She returned to the operating room for complete transurethral resection of her bladder mass. Pathologic review confirmed an IMT involving the muscularis propria. Immunohistochemical staining was positive for anaplastic lymphoma kinase (ALK), consistent with the diagnosis of IMT (Figure 2(b)). Cystectomy was considered but ultimately deferred in favor of close follow-up. A surveillance cystoscopy, urine cytology, and CT scan of the abdomen and pelvis at three-month follow-up revealed no evidence of recurrent IMT.

3. Discussion

Inflammatory myofibroblastic tumors are uncommon lesions of unclear malignant potential. Although IMT as a whole more frequently affects individuals younger than 20 years of age, IMT of the urinary tract is most commonly observed in adults in their 40s and 50s [24]. Furthermore, males are more likely to present with this condition than females [2, 3].

IMTs have been reported in multiple anatomic locations, with the most frequent site being the lungs [4]. To this point, reports of IMT in the urinary tract have been limited. While the malignant potential of these lesions appears to vary based on site, IMTs of the bladder have been associated with a more indolent course in most cases. Although the etiology of urinary tract IMT is still unknown, current hypotheses based on previous reports include infection, trauma, or surgery [4]. Consistent with this theory, our patient presents with a history of multiple pelvic surgeries which may be the cause of her IMT.

When present in the urinary tract, IMT most frequently occurs in the bladder and presents with hematuria [24]. Radiographic imaging is of marginal benefit due to the nonspecific features this tumor shares with malignant neoplasms. As a result, biopsy of the mass becomes the cornerstone of this histologically defined disease. Under microscopic examination, IMT characteristically displays myofibroblastic spindle cells with inflammatory components [4]. Sarcomatoid urothelial carcinomas can exhibit features mimicking IMT or present concurrently with IMT, compounding the difficulty of making an accurate diagnosis. Unlike IMT, previous studies have shown that sarcomatoid carcinomas do not express ALK on immunohistochemistry, but further investigation is needed to confirm these findings [2, 3, 5].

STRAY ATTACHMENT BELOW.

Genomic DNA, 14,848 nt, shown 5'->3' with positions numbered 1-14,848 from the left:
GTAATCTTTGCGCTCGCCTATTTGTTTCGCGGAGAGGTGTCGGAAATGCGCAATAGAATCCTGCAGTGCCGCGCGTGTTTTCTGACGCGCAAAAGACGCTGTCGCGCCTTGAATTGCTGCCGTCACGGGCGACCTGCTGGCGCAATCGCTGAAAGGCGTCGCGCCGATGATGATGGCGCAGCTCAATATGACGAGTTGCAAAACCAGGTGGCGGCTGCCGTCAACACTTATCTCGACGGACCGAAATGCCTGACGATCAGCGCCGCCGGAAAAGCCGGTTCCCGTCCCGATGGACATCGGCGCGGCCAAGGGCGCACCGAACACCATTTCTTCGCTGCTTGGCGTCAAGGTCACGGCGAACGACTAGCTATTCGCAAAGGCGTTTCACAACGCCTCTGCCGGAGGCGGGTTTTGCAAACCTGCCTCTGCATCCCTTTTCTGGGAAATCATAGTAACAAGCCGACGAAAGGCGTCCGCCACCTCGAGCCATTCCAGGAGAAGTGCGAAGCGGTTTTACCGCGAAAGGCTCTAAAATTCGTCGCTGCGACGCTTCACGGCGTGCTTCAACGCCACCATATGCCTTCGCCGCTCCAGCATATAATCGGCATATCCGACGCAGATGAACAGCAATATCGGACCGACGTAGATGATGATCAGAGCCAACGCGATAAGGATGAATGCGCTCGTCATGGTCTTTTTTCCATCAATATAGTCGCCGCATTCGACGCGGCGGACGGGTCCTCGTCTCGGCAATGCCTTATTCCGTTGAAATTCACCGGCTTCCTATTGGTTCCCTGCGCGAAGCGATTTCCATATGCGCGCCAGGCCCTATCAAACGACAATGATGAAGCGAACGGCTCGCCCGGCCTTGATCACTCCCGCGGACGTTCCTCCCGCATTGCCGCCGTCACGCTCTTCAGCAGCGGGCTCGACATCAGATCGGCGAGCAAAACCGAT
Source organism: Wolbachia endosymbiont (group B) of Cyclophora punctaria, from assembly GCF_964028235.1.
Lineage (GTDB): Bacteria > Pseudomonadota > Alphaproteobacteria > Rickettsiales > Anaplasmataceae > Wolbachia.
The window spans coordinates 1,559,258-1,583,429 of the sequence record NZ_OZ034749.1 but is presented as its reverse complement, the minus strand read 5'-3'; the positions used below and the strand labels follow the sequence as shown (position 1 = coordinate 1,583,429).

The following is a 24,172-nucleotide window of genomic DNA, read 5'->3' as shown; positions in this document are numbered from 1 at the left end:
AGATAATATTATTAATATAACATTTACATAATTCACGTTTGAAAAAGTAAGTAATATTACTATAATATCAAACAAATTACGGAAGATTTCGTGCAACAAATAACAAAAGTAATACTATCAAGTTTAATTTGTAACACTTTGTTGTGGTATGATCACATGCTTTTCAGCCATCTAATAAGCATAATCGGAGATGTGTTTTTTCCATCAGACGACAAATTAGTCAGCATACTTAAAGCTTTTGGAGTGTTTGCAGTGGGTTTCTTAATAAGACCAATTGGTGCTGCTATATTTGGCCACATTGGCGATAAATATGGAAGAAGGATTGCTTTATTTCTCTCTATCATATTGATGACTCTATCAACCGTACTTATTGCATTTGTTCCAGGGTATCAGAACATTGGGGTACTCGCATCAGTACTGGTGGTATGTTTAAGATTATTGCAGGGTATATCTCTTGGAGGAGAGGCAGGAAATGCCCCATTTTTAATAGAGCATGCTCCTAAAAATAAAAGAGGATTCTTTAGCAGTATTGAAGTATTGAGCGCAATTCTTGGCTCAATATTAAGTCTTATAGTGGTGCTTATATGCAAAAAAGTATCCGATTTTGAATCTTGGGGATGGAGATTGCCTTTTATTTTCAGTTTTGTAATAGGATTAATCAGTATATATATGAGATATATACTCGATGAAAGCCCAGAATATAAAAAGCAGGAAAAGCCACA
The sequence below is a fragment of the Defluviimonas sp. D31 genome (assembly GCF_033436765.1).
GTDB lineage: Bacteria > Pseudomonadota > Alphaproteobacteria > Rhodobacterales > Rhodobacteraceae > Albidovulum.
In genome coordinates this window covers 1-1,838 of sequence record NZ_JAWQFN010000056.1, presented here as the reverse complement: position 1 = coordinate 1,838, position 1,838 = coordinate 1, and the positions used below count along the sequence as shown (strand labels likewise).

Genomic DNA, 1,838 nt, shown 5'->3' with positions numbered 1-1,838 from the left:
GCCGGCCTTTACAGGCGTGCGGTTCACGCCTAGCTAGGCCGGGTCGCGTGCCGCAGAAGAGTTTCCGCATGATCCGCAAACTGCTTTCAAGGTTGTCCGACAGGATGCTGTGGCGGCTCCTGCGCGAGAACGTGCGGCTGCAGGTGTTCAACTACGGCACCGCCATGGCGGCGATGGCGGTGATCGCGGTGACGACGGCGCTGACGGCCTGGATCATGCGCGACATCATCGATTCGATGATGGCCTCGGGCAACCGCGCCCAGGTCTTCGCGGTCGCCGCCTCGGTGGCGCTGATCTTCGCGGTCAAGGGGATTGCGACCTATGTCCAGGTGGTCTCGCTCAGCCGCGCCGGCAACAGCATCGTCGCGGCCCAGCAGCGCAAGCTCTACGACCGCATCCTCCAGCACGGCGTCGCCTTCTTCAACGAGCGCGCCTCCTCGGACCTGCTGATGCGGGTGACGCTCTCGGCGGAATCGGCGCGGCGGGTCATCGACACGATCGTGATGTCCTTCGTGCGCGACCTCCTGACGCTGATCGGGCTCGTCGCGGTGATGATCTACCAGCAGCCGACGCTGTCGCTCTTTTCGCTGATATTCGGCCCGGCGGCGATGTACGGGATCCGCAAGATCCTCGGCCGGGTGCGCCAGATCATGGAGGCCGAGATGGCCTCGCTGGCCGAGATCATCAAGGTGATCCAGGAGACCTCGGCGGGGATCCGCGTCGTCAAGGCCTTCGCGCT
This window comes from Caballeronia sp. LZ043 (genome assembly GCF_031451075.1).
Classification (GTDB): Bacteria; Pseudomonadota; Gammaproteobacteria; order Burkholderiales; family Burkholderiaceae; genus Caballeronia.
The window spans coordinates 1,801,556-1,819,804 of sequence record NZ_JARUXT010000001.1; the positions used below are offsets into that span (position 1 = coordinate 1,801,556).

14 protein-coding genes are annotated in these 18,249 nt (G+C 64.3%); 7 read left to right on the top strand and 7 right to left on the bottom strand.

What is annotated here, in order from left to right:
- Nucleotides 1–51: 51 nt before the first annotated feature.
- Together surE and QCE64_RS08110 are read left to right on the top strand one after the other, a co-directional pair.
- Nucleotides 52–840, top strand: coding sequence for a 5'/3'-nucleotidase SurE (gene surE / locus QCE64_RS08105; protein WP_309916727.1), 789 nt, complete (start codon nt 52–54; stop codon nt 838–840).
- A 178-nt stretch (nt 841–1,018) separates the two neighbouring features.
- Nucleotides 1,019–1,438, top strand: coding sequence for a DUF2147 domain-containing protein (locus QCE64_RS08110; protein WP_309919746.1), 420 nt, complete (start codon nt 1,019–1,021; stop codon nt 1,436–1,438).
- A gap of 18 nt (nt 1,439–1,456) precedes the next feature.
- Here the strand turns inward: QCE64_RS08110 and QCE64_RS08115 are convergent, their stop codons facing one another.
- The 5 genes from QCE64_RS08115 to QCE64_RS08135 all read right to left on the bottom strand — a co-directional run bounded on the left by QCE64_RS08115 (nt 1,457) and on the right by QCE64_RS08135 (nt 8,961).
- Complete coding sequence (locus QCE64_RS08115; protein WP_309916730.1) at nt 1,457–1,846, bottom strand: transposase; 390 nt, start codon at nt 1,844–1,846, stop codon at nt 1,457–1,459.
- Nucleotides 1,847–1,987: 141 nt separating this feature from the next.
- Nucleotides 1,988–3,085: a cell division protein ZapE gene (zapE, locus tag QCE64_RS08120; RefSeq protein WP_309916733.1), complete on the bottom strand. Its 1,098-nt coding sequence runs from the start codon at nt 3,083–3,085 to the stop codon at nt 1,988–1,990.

Treatment often involves only local resection of the tumor. Even after incomplete resection, urinary IMTs tend to regress or remain stable [3]. Recurrence occurs in 10–25% of patients and generally follows an indolent course [2, 3]. Malignant IMT, defined as histologic transformation of spindle-shaped cells to atypical polygonal cells with atypical mitoses in the setting of classic IMT immunohistochemistry profiles (i.e., positive for ALK and negative for myoglobin and S-100), is very rare but necessitates further intervention [5]. However, no standardized protocol has been established for the treatment of malignant IMT. Instead, bladder cancers are classically treated based on the known natural history of urothelial carcinoma, which may not be applicable to malignant IMT. A recent case of malignant, nonmetastatic IMT of the bladder in a 14-year-old boy was treated with three cycles of systemic chemotherapy alternating with two cycles of internal iliac arterial infusion chemotherapy before radical resection of the bladder mass with 0.8 cm margins. Postoperatively, the patient received nine cycles of systemic combined chemotherapy, and no recurrence was detected 15 months after initial diagnosis [5]. Despite the rarity of recurrence, IMTs merit close follow-up due to their unknown malignant potential and the difficulty in excluding the diagnosis of sarcomatoid carcinoma.

4. Conclusion

This report describes a rare case of bladder IMT, which usually follows a relatively indolent course. However, it can be difficult to distinguish IMT from sarcomatoid carcinoma both clinically and histologically. As such, local surgical resection with close follow-up remains the mainstay of treatment for urinary tract IMT.


IMT:Inflammatory myofibroblastic tumor
CBI:Continuous bladder irrigation
ALK:Anaplastic lymphoma kinase.

Competing Interests

The authors do not report any disclosures or competing interests.